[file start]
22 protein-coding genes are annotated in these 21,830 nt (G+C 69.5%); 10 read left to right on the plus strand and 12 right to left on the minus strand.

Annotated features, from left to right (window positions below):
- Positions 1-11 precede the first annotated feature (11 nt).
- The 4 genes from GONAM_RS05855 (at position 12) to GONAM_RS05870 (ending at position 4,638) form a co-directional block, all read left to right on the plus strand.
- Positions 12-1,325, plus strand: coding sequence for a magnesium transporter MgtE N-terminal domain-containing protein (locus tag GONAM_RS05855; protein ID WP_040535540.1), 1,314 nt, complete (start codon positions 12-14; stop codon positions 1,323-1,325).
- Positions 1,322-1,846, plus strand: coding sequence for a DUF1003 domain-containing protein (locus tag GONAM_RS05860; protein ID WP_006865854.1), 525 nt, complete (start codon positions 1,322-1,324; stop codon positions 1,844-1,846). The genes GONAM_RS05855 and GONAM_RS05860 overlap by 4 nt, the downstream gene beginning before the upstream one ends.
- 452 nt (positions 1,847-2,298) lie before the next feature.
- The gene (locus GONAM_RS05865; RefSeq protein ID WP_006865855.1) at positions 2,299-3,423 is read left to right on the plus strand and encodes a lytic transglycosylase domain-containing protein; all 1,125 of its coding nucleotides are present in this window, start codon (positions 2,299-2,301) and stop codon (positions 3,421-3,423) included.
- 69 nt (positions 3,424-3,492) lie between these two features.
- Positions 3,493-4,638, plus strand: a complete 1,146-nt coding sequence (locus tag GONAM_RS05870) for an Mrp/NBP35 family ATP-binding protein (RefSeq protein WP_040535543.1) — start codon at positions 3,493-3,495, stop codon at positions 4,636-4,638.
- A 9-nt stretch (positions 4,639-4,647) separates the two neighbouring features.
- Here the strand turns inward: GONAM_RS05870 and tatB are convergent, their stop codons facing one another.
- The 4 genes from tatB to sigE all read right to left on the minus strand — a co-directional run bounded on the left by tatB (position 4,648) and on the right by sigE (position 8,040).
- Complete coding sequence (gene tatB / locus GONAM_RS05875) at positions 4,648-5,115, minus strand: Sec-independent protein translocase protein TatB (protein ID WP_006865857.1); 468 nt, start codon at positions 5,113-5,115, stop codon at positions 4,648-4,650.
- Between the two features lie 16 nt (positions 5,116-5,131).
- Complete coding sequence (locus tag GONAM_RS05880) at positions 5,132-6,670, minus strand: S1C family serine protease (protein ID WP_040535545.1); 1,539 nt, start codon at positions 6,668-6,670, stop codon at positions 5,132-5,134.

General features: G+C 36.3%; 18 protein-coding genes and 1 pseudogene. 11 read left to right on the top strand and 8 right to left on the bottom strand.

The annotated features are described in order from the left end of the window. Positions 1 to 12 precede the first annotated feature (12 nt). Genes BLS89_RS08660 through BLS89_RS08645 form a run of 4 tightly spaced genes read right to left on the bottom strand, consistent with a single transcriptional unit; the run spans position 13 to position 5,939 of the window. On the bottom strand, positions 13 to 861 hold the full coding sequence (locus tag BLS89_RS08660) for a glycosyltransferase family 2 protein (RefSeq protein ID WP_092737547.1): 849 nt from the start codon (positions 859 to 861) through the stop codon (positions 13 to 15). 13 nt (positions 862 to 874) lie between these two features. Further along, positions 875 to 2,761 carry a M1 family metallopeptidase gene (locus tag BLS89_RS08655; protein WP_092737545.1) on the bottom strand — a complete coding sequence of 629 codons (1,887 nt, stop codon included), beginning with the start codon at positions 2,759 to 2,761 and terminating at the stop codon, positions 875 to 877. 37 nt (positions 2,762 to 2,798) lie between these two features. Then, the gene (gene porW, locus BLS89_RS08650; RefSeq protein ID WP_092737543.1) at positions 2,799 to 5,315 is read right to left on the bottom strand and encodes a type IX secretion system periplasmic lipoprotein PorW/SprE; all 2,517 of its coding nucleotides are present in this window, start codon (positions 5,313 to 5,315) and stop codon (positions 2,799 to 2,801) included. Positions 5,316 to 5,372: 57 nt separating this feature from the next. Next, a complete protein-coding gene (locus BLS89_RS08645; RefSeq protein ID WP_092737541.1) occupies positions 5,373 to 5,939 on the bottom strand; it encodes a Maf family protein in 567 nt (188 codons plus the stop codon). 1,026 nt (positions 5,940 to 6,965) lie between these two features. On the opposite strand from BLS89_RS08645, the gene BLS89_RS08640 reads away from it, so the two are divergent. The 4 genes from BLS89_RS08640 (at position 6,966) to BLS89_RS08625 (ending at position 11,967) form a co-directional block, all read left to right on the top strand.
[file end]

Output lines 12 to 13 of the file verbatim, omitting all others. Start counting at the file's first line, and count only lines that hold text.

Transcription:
- Here the strand turns inward: GONAM_RS05870 and tatB are convergent, their stop codons facing one another.
- The 4 genes from tatB to sigE all read right to left on the minus strand — a co-directional run bounded on the left by tatB (position 4,648) and on the right by sigE (position 8,040).